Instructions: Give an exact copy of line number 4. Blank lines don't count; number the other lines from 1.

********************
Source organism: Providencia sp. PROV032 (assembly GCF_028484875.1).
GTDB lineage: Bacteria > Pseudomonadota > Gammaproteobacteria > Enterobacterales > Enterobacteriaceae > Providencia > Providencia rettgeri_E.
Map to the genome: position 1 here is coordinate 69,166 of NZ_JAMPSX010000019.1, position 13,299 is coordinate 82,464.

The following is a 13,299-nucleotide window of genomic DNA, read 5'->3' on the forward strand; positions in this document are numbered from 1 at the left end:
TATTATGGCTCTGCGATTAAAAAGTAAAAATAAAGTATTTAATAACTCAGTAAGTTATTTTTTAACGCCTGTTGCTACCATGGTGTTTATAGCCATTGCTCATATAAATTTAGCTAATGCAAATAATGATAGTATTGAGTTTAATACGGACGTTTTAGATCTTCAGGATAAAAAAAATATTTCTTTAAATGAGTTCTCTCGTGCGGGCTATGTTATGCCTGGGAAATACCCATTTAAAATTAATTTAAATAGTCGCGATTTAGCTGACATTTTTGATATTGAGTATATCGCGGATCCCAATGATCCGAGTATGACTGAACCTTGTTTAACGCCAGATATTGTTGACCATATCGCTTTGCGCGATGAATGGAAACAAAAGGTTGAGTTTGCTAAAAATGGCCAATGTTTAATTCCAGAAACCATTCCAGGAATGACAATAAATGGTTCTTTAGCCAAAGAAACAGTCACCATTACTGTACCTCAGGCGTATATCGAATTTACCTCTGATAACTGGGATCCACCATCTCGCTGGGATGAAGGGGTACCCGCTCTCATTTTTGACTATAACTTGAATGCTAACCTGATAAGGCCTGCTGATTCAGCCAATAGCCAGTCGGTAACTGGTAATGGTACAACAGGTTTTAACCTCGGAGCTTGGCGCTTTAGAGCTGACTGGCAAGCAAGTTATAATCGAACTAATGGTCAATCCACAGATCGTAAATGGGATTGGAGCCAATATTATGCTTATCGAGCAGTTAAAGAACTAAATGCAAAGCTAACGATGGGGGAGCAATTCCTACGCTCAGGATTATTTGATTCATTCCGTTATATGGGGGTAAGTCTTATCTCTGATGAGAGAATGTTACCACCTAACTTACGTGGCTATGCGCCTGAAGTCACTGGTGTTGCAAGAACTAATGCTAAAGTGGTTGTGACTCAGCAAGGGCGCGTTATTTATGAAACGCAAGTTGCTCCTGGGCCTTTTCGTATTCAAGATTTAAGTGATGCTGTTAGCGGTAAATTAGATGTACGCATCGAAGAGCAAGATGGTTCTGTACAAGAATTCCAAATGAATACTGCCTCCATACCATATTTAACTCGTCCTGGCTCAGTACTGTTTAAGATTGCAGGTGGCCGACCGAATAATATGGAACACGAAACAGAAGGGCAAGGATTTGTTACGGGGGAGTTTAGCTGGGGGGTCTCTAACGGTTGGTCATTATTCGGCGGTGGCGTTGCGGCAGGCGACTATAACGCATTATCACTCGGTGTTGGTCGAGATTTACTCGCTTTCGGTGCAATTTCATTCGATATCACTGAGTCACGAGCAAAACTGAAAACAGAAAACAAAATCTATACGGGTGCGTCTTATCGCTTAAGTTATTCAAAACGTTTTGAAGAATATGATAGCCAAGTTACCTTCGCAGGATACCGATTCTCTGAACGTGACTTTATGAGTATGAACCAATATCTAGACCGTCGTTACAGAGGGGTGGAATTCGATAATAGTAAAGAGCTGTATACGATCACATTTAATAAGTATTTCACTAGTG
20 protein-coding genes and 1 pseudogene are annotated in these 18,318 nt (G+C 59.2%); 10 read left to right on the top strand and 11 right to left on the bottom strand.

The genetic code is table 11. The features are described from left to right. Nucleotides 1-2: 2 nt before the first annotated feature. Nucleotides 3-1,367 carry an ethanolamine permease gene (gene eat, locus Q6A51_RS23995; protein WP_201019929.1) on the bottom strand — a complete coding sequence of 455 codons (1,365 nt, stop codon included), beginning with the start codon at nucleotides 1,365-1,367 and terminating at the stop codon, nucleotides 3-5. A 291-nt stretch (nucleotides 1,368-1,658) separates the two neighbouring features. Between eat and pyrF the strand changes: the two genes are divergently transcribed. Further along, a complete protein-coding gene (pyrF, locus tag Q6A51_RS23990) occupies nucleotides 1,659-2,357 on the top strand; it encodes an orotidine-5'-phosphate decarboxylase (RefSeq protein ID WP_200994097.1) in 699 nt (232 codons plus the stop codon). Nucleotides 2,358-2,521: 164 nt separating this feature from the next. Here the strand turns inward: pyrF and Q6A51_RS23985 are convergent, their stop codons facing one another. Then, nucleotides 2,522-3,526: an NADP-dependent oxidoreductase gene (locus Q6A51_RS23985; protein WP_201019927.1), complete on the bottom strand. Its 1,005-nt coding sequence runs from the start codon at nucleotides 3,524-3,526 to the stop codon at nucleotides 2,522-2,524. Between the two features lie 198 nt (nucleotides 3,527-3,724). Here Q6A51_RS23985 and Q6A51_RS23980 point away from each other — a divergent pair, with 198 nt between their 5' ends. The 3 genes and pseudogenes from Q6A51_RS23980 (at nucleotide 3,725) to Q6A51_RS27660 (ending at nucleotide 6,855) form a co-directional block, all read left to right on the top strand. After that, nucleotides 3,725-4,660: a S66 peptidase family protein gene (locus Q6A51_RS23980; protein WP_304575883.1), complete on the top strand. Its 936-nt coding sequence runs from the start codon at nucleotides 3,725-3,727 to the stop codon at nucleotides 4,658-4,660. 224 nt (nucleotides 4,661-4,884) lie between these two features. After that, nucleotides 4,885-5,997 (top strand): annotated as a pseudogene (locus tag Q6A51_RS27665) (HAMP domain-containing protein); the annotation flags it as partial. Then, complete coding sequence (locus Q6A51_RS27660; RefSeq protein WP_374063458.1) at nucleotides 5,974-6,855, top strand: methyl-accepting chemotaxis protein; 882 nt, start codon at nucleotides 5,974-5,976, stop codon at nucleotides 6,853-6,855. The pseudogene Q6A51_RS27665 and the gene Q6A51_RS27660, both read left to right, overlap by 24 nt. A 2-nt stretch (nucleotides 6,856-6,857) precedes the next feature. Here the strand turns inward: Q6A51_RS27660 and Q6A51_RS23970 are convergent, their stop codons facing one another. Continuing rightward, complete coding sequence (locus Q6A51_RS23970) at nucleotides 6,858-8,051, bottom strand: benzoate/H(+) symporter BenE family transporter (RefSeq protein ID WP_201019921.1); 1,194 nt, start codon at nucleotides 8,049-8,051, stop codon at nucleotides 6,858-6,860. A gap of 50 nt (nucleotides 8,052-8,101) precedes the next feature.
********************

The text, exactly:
The following is a 13,299-nucleotide window of genomic DNA, read 5'->3' on the forward strand; positions in this document are numbered from 1 at the left end: